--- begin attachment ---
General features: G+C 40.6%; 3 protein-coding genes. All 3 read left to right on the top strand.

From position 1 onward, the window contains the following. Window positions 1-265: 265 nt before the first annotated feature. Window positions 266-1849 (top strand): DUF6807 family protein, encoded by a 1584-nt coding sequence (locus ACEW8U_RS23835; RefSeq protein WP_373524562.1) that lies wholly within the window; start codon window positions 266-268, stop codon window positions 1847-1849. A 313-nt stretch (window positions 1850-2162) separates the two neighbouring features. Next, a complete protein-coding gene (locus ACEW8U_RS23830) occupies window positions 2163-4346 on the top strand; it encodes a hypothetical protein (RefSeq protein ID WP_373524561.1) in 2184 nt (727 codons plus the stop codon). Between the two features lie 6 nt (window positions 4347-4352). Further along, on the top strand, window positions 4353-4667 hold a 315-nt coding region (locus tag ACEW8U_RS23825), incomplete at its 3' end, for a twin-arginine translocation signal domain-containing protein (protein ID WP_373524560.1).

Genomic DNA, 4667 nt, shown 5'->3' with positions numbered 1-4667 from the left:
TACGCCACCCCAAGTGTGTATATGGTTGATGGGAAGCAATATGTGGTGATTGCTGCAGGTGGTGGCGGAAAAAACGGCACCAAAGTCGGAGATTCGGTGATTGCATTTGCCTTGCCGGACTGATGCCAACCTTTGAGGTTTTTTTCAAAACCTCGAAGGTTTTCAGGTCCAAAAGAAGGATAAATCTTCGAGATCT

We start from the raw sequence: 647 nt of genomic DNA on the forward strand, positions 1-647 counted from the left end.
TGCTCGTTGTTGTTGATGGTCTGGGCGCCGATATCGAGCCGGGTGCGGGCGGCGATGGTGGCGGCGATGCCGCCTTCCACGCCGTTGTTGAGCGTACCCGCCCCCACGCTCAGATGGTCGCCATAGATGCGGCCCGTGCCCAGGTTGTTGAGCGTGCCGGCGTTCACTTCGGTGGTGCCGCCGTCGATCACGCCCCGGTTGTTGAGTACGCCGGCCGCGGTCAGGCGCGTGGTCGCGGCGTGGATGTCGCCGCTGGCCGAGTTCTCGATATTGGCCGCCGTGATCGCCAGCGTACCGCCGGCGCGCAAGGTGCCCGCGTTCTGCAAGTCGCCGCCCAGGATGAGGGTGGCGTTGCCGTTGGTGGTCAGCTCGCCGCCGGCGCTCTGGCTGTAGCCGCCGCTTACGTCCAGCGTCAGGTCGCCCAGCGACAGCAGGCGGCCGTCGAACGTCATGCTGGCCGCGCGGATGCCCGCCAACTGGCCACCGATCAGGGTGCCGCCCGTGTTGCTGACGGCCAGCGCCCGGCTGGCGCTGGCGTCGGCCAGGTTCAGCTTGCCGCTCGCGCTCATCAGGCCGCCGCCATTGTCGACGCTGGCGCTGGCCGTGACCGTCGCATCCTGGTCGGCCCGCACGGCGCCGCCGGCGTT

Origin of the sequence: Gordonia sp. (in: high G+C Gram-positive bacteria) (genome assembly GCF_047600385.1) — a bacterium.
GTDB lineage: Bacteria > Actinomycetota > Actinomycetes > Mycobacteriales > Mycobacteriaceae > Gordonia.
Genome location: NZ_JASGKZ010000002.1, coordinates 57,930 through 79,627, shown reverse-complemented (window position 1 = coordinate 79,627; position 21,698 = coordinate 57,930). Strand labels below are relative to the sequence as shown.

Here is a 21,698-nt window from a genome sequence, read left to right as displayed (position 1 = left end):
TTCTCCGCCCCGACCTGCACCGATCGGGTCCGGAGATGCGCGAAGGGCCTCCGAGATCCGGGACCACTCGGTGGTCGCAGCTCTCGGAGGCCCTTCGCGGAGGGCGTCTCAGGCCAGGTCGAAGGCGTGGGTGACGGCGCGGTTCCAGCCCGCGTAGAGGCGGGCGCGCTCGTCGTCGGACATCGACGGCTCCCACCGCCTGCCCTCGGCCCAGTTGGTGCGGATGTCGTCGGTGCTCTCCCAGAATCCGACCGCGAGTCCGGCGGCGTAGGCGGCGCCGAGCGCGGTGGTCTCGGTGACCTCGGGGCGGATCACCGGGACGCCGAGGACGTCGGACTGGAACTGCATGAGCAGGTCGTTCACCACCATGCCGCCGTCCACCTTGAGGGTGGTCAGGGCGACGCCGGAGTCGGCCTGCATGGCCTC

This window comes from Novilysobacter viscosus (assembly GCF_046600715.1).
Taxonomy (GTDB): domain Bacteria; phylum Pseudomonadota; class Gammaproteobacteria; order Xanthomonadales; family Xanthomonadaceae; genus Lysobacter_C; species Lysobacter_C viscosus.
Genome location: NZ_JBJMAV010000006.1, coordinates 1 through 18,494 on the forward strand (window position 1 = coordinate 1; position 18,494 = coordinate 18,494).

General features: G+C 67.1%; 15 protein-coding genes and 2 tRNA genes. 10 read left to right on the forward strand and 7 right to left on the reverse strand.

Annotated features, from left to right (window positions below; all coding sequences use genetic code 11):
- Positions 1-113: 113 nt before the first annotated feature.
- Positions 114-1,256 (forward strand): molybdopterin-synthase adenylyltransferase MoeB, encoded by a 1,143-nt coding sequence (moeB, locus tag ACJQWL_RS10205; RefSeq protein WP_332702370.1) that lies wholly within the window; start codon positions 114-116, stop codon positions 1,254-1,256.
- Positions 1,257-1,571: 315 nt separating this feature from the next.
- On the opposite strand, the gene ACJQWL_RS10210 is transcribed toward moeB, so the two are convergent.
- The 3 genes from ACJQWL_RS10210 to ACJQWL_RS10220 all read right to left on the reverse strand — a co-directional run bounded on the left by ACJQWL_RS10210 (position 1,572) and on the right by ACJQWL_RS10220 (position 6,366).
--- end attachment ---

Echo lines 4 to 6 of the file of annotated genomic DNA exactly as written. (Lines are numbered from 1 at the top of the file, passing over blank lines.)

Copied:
TACGCCACCCCAAGTGTGTATATGGTTGATGGGAAGCAATATGTGGTGATTGCTGCAGGTGGTGGCGGAAAAAACGGCACCAAAGTCGGAGATTCGGTGATTGCATTTGCCTTGCCGGACTGATGCCAACCTTTGAGGTTTTTTTCAAAACCTCGAAGGTTTTCAGGTCCAAAAGAAGGATAAATCTTCGAGATCT

We start from the raw sequence: 647 nt of genomic DNA on the forward strand, positions 1-647 counted from the left end.
TGCTCGTTGTTGTTGATGGTCTGGGCGCCGATATCGAGCCGGGTGCGGGCGGCGATGGTGGCGGCGATGCCGCCTTCCACGCCGTTGTTGAGCGTACCCGCCCCCACGCTCAGATGGTCGCCATAGATGCGGCCCGTGCCCAGGTTGTTGAGCGTGCCGGCGTTCACTTCGGTGGTGCCGCCGTCGATCACGCCCCGGTTGTTGAGTACGCCGGCCGCGGTCAGGCGCGTGGTCGCGGCGTGGATGTCGCCGCTGGCCGAGTTCTCGATATTGGCCGCCGTGATCGCCAGCGTACCGCCGGCGCGCAAGGTGCCCGCGTTCTGCAAGTCGCCGCCCAGGATGAGGGTGGCGTTGCCGTTGGTGGTCAGCTCGCCGCCGGCGCTCTGGCTGTAGCCGCCGCTTACGTCCAGCGTCAGGTCGCCCAGCGACAGCAGGCGGCCGTCGAACGTCATGCTGGCCGCGCGGATGCCCGCCAACTGGCCACCGATCAGGGTGCCGCCCGTGTTGCTGACGGCCAGCGCCCGGCTGGCGCTGGCGTCGGCCAGGTTCAGCTTGCCGCTCGCGCTCATCAGGCCGCCGCCATTGTCGACGCTGGCGCTGGCCGTGACCGTCGCATCCTGGTCGGCCCGCACGGCGCCGCCGGCGTT